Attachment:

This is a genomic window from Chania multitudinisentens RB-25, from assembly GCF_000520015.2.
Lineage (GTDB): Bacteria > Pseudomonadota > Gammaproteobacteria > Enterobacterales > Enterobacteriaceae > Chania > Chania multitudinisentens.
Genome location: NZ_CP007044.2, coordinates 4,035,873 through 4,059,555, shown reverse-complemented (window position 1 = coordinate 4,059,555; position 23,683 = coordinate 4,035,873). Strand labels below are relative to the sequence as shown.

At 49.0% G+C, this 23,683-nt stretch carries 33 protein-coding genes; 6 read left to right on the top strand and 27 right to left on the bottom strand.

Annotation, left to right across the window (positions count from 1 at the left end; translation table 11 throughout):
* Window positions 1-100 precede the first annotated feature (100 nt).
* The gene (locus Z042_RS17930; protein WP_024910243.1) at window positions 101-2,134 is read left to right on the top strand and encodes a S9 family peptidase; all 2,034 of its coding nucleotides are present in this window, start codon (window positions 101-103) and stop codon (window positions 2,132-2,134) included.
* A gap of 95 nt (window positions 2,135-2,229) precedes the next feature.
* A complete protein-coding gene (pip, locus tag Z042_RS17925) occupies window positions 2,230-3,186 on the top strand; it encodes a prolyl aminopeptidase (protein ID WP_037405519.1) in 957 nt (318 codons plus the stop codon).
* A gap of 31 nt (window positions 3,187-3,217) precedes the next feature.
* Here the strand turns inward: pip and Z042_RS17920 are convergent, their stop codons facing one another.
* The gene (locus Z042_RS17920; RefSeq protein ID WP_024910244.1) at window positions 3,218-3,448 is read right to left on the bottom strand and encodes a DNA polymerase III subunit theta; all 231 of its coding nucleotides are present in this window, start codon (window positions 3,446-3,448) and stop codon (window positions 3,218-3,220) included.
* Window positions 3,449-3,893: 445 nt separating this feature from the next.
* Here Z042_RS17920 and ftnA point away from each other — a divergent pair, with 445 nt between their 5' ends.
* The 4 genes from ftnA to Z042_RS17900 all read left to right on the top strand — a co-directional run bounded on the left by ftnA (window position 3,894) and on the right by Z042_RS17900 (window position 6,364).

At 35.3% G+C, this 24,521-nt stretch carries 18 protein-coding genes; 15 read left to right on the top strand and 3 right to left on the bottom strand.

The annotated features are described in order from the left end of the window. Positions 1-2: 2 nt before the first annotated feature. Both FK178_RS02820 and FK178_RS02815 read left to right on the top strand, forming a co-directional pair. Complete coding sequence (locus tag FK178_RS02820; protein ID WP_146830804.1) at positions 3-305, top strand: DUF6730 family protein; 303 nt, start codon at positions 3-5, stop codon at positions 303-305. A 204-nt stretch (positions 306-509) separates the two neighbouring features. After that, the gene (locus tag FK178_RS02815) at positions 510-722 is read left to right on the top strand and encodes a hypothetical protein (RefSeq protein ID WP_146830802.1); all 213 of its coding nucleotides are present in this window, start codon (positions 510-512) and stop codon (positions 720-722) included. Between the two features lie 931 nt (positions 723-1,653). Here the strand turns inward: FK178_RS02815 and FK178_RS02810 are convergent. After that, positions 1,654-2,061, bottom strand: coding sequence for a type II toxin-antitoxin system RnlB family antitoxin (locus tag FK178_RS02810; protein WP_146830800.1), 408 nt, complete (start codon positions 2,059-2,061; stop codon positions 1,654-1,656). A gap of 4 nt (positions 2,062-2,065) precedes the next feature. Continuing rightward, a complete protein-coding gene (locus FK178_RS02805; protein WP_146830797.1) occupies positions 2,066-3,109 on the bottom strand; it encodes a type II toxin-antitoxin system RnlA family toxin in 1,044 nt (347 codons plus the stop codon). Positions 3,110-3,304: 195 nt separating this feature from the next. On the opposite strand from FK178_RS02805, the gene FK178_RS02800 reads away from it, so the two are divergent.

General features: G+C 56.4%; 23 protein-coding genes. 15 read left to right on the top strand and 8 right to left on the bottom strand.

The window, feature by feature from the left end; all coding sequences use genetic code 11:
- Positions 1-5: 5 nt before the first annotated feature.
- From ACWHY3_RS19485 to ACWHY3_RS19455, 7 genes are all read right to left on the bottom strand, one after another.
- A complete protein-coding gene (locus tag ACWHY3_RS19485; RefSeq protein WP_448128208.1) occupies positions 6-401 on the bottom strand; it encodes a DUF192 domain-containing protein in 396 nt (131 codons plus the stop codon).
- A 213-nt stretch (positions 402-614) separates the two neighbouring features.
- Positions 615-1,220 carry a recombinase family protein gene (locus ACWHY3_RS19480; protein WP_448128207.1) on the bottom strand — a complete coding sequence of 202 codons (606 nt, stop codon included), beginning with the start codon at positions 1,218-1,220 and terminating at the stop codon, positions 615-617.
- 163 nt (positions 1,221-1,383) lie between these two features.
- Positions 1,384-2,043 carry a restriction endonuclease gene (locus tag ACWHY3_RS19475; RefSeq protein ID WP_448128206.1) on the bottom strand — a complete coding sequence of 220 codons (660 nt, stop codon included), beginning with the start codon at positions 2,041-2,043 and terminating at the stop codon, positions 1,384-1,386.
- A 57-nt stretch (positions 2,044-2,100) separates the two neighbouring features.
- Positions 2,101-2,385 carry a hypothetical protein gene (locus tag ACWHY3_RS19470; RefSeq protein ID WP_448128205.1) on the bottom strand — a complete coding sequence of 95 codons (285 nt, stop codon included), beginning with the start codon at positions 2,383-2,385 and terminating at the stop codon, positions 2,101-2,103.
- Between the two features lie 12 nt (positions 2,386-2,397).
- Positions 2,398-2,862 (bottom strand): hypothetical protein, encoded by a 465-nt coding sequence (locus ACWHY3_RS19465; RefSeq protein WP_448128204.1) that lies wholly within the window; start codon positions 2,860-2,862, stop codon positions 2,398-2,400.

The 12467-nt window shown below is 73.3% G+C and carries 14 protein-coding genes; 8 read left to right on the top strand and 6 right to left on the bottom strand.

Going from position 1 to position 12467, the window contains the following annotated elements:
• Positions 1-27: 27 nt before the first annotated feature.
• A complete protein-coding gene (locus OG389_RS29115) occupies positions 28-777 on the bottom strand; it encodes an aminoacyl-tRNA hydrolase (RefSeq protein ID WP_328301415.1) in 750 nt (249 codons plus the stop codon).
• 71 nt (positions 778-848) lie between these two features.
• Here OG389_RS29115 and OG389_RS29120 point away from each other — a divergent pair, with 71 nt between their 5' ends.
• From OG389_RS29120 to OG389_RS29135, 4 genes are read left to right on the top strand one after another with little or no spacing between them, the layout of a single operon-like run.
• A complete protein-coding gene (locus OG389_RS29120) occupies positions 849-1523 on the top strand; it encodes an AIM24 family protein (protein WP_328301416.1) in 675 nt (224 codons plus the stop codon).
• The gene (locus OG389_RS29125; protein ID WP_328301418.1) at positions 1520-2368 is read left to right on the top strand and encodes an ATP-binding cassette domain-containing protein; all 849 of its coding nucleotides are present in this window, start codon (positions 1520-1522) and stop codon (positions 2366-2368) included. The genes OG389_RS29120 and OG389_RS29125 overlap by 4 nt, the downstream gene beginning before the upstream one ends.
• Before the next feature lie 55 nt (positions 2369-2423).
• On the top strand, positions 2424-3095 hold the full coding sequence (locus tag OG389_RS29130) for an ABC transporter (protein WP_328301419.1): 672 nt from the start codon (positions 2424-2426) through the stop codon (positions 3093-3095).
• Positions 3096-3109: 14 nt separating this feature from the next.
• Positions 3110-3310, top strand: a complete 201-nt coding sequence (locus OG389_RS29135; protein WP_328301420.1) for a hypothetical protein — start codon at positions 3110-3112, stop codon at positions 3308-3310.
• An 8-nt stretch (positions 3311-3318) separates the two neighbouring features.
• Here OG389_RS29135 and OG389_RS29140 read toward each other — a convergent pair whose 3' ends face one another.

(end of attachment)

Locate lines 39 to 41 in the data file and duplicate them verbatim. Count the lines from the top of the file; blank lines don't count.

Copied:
• The gene (locus OG389_RS29125; protein ID WP_328301418.1) at positions 1520-2368 is read left to right on the top strand and encodes an ATP-binding cassette domain-containing protein; all 849 of its coding nucleotides are present in this window, start codon (positions 1520-1522) and stop codon (positions 2366-2368) included. The genes OG389_RS29120 and OG389_RS29125 overlap by 4 nt, the downstream gene beginning before the upstream one ends.
• Before the next feature lie 55 nt (positions 2369-2423).
• On the top strand, positions 2424-3095 hold the full coding sequence (locus tag OG389_RS29130) for an ABC transporter (protein WP_328301419.1): 672 nt from the start codon (positions 2424-2426) through the stop codon (positions 3093-3095).